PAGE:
We watched the rest of the proceedings from the relatively dry accomodations of a nearby lawn. After our Fireboat had knocked down most of the fire, we still had to go in and mop up a few stubborn hotspots, including the engine compartment of the speedboat (which proved to be a real pain in the ass to access because the fire had riddled the dock with holes). Nevertheless, the universe maintained a sense of humor: as soon as we had flowed enough water into the speedboat to "save" it… it promptly sank.

Image courtesy of W. Nelson


The sun was breaking over the horizon as we packed up and headed home. Driving back across the bridge, I took one last look towards the marina. All of the soot and oil and garbage from the fire was slowly making its way downstream, marring the surface of the already-dirty river. But despite the Halley's Comet of filth flowing under the bridge, it was still a beautiful morning.

I leaned my head back against the seat and closed my eyes, feeling the breeze cool my sweat-soaked clothes.

Man, I really hope my relief is here.


  • HAZ31MAT says:

    "Sadly out classed in weaponry" and the picture made me laugh out loud.
    Always good to see updates.

  • Harrison says:

    Well written, yet another great read/war story!

  • BH says:

    Three yacht-type things and a small speedboat were fully involved on our arrival, and we quickly discovered that pissing into them with our handlines was proving futile.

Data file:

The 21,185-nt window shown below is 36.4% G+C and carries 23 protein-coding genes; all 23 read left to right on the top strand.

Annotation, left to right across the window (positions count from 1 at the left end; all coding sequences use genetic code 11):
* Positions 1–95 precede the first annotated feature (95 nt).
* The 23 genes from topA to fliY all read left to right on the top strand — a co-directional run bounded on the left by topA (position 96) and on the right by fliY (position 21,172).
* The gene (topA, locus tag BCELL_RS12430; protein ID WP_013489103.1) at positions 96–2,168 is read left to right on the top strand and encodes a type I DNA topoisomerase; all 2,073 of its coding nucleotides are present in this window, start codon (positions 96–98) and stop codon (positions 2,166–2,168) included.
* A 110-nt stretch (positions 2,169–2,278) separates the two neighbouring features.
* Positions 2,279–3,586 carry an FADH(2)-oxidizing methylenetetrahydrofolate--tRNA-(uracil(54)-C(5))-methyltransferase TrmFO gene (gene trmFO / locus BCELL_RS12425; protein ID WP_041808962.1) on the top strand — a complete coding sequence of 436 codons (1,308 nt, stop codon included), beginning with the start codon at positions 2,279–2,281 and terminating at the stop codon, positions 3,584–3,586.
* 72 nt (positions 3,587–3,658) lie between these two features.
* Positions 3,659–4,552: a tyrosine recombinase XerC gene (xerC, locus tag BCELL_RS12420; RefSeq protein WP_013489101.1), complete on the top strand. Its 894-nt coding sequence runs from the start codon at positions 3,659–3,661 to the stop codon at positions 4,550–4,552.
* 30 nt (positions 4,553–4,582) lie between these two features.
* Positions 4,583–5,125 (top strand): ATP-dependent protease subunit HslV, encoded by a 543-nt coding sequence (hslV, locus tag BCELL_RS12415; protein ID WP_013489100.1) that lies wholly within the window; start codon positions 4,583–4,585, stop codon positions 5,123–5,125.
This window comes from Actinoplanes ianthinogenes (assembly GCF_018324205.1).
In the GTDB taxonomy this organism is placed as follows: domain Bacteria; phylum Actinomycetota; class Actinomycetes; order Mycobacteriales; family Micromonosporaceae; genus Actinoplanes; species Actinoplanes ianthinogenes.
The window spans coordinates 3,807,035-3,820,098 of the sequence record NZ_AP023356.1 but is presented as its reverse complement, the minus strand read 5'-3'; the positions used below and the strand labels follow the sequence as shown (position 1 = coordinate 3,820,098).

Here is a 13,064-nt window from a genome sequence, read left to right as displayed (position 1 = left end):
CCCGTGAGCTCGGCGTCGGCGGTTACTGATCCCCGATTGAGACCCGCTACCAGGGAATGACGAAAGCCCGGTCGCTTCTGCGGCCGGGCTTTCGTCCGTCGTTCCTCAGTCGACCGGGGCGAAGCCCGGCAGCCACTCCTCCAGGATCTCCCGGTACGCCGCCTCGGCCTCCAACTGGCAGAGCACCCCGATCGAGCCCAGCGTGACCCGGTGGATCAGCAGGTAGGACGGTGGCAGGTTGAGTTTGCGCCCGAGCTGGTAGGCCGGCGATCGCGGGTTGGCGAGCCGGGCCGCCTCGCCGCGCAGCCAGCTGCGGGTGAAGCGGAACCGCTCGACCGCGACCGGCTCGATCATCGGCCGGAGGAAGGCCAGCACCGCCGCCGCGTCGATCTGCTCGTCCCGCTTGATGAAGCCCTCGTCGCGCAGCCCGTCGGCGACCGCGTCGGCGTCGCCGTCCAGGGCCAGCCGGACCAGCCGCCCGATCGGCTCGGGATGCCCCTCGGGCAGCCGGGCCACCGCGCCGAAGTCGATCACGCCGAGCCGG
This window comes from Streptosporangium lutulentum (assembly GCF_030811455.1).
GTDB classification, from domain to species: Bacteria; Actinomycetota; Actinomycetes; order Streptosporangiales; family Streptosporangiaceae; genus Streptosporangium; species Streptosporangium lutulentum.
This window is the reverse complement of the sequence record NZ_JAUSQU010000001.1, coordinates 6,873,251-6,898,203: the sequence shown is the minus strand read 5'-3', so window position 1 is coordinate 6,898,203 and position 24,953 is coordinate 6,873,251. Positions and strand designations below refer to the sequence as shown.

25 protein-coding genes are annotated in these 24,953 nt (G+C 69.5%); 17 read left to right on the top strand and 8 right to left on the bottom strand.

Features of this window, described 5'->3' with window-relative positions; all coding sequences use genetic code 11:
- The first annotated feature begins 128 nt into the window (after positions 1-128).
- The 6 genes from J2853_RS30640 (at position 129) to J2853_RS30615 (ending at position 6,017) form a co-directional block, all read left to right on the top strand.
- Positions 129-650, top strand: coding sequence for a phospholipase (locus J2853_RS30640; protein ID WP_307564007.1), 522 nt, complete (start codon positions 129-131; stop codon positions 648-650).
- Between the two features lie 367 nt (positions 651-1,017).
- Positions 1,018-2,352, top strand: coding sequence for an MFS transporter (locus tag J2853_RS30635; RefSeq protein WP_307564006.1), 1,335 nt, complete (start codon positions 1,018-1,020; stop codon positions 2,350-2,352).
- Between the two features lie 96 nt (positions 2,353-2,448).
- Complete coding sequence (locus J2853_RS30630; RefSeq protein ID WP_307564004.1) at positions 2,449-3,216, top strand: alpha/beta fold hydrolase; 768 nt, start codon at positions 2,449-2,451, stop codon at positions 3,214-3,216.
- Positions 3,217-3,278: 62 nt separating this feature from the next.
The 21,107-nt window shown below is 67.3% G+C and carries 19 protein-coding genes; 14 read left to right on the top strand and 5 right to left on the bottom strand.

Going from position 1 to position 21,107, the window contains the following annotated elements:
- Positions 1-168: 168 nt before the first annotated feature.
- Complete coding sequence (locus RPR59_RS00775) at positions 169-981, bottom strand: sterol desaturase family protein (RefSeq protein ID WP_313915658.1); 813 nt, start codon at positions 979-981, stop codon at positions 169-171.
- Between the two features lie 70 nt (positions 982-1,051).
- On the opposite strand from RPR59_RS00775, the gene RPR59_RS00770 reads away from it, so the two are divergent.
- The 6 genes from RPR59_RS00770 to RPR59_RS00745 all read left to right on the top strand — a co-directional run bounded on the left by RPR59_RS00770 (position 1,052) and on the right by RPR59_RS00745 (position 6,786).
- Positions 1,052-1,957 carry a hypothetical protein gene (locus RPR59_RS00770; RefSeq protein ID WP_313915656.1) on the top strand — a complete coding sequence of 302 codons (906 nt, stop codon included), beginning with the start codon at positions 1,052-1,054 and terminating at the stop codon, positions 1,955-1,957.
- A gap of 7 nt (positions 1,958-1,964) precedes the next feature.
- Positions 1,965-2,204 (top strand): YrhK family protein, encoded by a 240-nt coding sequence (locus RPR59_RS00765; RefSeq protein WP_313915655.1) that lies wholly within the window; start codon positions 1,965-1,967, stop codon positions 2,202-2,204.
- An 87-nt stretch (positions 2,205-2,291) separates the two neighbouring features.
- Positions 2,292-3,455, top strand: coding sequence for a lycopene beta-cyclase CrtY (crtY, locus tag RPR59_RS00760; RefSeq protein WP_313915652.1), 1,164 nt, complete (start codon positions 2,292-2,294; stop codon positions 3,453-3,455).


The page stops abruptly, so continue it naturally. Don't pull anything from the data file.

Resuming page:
Look, I know you don't make the decisions, but that excercise in futulity may have something to do with the absolute refusal of you Maryland guys (DC and the 'burbs, anyway)  to use anything bigger than an inch and a half.  Four boats going full-tilt is as good an argument as any for a 2.5", or even a portable master stream. 
    After a good night at the bar I could probably piss harder than a GD fog-tipped inch and a half. 

  • BH says:

    Sorry, I should also have mentioned that it was excellently-written and I'm glad to see you posting again. 

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Alex Capece

Washington, D.C. Firefighter and Paramedic

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Interesting that BOA is from my home town of Steamboat Springs, and they didn't approach our Fire Department to do a field test or even let us know that they were working on a duty boot. Small towns are funny sometimes. Captain Scott Hetrick Steamboat Springs Fire Rescue
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As I read all the above I wondered "How does it work?" Are fire personnel asking for pledges from the public to be paid to this charity when the personnel have their heads shaved? The ad above was not clear to me. I will read it again. The charity is certainly a very worthwhile cause.…
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"For anyone who ever wanted to grow up and become a firefighter... from someone who did just that."
July 2011